Objective: Allostatic load (AL) is a cumulative index of physiological dysregulation, which has been shown to predict cardiovascular events and all-cause mortality. On average, African Americans (AA) have higher AL than their White American (WA) counterparts. This study investigated whether differences in discrimination, negative affect-related variables (e.g., experience and expression of anger, depression), and health practices (e.g., exercise, alcohol use, smoking, subjective sleep quality) mediate racial differences in AL.
Method: Participants included healthy, AA (n = 76) and WA (n = 100), middle-aged (Mage = 35.2 years) men (n = 98) and women (n = 78). Questionnaires assessed demographics, psychosocial variables, and health practices. Biological data were collected as part of an overnight hospital stay-AL score was composed of 11 biomarkers. The covariates age, gender, and socioeconomic status were held constant in each analysis.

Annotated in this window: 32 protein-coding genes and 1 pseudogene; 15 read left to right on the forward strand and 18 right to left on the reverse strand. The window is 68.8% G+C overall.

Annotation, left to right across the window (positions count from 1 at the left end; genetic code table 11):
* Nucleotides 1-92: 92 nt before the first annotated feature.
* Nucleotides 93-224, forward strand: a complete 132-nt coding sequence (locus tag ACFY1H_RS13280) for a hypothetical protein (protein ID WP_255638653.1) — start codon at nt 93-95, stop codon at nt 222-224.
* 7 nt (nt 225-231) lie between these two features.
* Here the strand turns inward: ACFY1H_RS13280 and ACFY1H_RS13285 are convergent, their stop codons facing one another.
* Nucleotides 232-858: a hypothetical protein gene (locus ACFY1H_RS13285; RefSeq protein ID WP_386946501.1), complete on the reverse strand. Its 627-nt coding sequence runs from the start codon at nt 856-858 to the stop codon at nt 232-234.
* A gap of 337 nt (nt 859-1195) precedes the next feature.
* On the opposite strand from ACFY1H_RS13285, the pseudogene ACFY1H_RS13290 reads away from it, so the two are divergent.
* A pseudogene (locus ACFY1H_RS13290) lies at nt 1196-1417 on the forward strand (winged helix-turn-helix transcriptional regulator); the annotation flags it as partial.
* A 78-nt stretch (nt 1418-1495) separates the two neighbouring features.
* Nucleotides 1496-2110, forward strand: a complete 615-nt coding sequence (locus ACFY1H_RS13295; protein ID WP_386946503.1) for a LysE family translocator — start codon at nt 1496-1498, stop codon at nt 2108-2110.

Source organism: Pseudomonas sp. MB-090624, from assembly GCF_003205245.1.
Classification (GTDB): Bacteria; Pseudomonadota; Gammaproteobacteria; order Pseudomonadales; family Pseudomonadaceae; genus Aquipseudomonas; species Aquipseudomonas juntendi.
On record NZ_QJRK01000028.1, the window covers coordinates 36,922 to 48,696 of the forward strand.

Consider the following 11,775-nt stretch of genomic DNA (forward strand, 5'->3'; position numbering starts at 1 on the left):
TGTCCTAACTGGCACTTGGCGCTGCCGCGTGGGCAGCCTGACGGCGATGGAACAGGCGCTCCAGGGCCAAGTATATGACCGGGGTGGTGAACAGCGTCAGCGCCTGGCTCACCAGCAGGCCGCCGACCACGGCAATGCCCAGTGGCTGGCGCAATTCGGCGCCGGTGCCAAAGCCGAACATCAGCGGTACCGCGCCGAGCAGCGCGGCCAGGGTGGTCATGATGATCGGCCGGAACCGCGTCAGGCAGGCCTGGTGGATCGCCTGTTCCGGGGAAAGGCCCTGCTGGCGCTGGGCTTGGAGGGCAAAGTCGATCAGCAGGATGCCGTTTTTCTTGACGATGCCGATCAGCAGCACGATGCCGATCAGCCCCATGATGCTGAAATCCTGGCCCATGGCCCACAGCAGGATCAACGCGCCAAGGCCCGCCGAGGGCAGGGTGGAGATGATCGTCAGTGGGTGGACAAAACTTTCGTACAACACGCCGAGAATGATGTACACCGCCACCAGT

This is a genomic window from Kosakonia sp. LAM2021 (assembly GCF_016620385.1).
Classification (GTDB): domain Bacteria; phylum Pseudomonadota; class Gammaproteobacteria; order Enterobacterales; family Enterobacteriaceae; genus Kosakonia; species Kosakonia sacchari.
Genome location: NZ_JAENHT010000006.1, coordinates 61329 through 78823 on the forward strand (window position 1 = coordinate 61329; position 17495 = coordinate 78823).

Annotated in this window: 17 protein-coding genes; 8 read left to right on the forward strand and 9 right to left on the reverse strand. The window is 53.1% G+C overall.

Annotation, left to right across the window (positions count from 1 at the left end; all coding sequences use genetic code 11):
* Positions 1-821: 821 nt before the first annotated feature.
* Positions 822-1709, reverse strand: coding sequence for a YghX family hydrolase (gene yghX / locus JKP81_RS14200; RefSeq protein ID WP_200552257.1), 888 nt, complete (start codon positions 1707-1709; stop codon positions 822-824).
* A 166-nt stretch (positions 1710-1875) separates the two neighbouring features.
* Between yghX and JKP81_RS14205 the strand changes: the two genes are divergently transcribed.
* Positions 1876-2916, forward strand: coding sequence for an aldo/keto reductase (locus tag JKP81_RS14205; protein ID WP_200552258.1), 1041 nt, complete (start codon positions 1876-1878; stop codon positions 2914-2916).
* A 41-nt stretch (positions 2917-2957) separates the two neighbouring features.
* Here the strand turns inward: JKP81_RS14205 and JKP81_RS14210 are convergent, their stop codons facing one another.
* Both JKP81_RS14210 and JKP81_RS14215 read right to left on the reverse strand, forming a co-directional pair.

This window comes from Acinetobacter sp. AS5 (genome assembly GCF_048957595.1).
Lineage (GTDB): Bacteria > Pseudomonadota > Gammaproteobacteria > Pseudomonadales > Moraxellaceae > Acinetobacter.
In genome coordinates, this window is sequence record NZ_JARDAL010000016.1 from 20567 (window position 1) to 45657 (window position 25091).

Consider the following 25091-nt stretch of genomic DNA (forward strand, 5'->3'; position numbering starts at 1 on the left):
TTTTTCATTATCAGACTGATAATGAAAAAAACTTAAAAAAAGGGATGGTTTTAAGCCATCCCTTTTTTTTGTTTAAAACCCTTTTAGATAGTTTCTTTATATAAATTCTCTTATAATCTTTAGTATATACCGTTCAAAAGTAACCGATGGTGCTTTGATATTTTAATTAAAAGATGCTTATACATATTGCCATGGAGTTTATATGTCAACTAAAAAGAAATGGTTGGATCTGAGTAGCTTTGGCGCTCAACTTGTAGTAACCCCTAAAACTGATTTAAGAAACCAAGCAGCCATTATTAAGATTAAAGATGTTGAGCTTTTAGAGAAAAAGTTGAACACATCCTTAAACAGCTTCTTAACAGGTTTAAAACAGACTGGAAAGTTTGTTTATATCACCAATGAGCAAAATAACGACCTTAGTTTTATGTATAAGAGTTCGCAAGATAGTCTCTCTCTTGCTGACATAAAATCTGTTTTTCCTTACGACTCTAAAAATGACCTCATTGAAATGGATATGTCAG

Results: Findings showed significant racial differences in AL, such that AA had higher AL than their WA counterparts. Results of serial mediation indicated a pathway whereby racial group was associated with discrimination, which was then associated with increased experience of anger and decreased subjective sleep quality, which were associated with AL (e.g., race → discrimination → experience of anger → subjective sleep quality → AL); in combination, these variables fully mediated the relationship between race and AL (p < .05).
Conclusion: These results suggest that discrimination plays an important role in explaining racial differences in an important indictor of early disease through its relationship with negative affect-related factors and health practices. (PsycINFO Database Record
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